I was diagnosed right after my 43rd birthday. I soon began to grieve for all that I began to perceive as “lost opportunities” from my past, of which I would have been much better able to take advantage, had I gotten a diagnosis much earlier in my life. So many things in the past are preparation for the future, and I managed to spend nearly all that preparatory time unable to prepare for anything simply because I didn’t know (in the simplest sense) who I was, what I could and could not do, and how to handle the person I am. I didn’t know that I had ADHD, and that other people who were doing things which I thought I wanted to do, were NOT working against ADHD. It was much more effort for me; I thought therefore I should put in even more effort. I would have changed plans much sooner, if I’d known that my models were actually people for whom those skills were much more natural than they were for me.
So, when it was time to prepare (so I thought) for a long-term relationship by seeking out and finding potential partners, my ignorance of my ADHD condition left me unable to GET READY for the long-term relationship that I was assuming I would be having by this stage of my life. Similarly, when it was time to prepare (so, again, I thought, and so most of society expects) for a career by getting educated, by selecting an appropriate field and career, and then by getting trained in that field, my ignorance of my ADHD condition left me unable to GET READY for the career that I need to now be having. It’s not that I was bad at HAVING the relationship or the career; it’s that I was bad at PREPARING for either of them, DURING the time in my life when I was supposed to be dedicating my energies to PREPARATION for them.
So I thought. It did indeed feel like grieving. Gaining the diagnosis, learning about it, was actually a wonderful experience, because it gave me a coat-hook upon which to hang hundreds of problematic past experiences. Bad relationships, bad work situations, mistakes of my own choices, my many failures to “try harder” to get this or that job done, my ability to “futz” days, weeks, DECADES away without quite knowing where the time went? All of that suddenly fit in to “Oh, there’s a diagnosis for that. It’s called ADHD.” This much was great!
But then, the lost time couldn’t be brought back. I was 43 years old and only then informed enough to be ready to start adolescence. Hahahaha … so, I do my best to turn this lemon into lemonade. I try to think, that I am now free to be youthful again, even though I am older than most people who have still have their youth. I have heard many people say, in one way or another, that they don’t really want to re-experience High School or Junior High again, but wouldn’t it be JUST GREAT to be able to go back to that time while also KNOWING WHAT YOU KNOW NOW? Imagine being the only experienced guy in your whole high-school-age class, while all the other dudes were paranoid and freaked out about girls and about the disciplinarian vice principal, while you were actually mentally 35 or 40 and able to understand human motivation SO much better than you did when you were actually in High School? Well, I kind-of have an opportunity to do just exactly that thing. I can go back and start over, in some ways.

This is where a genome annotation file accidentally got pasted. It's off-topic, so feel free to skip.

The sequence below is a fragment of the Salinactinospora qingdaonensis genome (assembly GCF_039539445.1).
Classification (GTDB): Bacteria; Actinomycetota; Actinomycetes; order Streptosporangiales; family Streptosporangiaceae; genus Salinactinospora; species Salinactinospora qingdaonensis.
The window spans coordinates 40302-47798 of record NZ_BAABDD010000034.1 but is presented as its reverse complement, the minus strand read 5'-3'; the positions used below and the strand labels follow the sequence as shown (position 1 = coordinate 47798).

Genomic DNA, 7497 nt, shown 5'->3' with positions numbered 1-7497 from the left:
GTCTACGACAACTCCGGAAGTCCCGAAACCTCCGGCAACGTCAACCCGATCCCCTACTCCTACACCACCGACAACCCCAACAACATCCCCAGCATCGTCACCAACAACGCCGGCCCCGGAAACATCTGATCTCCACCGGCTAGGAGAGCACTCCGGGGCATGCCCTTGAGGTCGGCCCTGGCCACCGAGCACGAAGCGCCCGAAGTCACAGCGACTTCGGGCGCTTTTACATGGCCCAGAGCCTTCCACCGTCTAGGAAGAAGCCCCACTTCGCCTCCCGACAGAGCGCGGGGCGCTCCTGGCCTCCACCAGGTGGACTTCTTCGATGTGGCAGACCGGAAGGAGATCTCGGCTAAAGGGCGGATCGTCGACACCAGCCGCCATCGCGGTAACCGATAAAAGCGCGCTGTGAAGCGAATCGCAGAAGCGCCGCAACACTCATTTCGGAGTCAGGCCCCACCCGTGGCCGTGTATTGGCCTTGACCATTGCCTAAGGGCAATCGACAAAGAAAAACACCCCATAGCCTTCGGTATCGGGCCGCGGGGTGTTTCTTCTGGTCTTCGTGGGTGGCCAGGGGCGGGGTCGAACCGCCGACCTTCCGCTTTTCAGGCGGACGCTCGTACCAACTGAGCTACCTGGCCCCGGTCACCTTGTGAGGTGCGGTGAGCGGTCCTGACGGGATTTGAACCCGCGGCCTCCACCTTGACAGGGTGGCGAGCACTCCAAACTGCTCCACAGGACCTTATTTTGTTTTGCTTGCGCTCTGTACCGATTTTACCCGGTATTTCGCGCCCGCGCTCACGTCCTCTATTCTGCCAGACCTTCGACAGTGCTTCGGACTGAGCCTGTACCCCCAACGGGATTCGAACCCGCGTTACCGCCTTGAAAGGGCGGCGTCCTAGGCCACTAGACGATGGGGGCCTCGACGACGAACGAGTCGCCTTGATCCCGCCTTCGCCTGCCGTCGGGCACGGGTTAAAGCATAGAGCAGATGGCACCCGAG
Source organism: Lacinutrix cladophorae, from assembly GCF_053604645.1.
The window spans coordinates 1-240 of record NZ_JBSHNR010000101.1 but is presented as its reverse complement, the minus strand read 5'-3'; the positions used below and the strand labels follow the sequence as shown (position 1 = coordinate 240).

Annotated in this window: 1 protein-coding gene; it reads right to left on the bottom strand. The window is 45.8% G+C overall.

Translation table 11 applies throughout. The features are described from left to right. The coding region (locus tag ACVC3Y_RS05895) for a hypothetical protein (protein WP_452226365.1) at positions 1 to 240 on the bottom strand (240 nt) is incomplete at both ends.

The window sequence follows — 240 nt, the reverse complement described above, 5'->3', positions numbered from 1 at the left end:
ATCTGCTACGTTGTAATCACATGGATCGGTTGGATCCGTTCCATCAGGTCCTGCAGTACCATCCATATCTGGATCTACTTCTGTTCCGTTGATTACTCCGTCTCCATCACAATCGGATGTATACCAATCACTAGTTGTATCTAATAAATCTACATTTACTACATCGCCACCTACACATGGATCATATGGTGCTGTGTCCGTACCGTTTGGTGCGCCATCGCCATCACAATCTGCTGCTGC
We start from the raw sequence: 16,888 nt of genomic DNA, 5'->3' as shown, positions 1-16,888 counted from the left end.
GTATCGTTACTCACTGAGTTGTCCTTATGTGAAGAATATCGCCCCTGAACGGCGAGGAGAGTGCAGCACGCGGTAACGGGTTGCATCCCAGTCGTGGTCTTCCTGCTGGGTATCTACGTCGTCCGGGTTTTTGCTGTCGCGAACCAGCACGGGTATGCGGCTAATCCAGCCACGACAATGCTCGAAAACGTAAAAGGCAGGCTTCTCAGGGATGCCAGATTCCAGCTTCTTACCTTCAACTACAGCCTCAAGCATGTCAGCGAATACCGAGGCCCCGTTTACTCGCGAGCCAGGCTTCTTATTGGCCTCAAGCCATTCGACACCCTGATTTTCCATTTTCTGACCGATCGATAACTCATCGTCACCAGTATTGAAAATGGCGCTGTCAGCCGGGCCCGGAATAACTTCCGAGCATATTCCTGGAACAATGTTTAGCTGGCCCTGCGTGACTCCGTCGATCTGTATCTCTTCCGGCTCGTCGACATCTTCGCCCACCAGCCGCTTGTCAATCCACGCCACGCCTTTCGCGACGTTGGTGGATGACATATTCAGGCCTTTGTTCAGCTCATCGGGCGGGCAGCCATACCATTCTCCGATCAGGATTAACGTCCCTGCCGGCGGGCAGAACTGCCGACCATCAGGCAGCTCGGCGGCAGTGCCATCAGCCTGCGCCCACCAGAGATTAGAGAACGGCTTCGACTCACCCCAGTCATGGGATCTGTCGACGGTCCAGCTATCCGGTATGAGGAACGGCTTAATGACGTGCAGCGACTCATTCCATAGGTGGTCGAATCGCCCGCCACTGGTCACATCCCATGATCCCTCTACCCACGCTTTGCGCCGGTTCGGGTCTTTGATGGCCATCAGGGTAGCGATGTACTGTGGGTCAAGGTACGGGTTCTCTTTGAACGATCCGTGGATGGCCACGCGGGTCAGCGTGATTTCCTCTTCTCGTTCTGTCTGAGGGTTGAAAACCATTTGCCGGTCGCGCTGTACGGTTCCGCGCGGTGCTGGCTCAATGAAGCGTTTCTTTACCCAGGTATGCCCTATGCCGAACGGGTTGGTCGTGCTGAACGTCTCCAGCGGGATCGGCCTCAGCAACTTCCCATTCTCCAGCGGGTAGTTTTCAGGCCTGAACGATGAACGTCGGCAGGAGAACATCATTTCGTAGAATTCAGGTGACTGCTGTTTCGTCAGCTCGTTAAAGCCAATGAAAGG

I hope this isn’t delusional. It’s the best I can do, for creating lemonade out of the lemon which is my very late-in-life diagnosis. I can’t go back and un-perform all the wrong decisions I made when I thought I was going to live a life the way all the “normal” people live theirs. I chose a field and a career that are utterly impossible for people with my sort of ADHD; I got educated in that area; I tried to date people who needed me to be the stable, reliable, standard, conventional person in the partnership, and I invested in those relationships; and so forth. If only I’d known. But since I can’t get that lost time back, and can’t un-do those past decisions, at least I can try to take advantage of the blank slate that I now have.
I’ve been diagnosed for about 10 years now. I’m in my early 50s. I feel like I’m just ready to start young adulthood. Move out of my parents’ house, get an entry-level job, try to live on my own for the first time, maybe get a little cruddy apartment, start to buy a work wardrobe … har har.
And of course, the best part of this is, that I am not living the life I thought I was “supposed” to live just because it was conformist or conventional. I’ve been given a get-out-of-jail card! By having a diagnosis, and by receiving it only after making all those past (supposed) “mistakes” I listed above, I can now say, “Well, I may have invested a lot of time and effort into all those things that kind of bore me to tears, but hey, I didn’t know I had ADHD when I chose those things. And therefore, I’m ALLOWED to change my mind. I shouldn’t have to stick with decisions that I made when I was under-informed about my condition. In fact, I really SHOULD change my career, my education, my lifestyle, my … identity … if I want.” Other people, perhaps saddled with more neurotypical expectations of themselves, probably keep themselves locked into conventional experiences longer than I will. Because when I said, up at the top, that I felt like I was “supposed” to be preparing for a long-term relationship or “supposed” to be training for a long-term career type job, in fact, those were just SOCIAL EXPECTATIONS. Now that I know I was working handicapped, I’m free to dash those expectations to smithereens.
So, for me, the question of grieving over diagnosis? Yes, there’s lost time; no, I can’t really go back to High School to get it all “right” the second time around. And in fact, nobody else can do that either, whether or not they do or don’t have ADHD and whether or not they find out much later in life. Now I’m free to be the real me.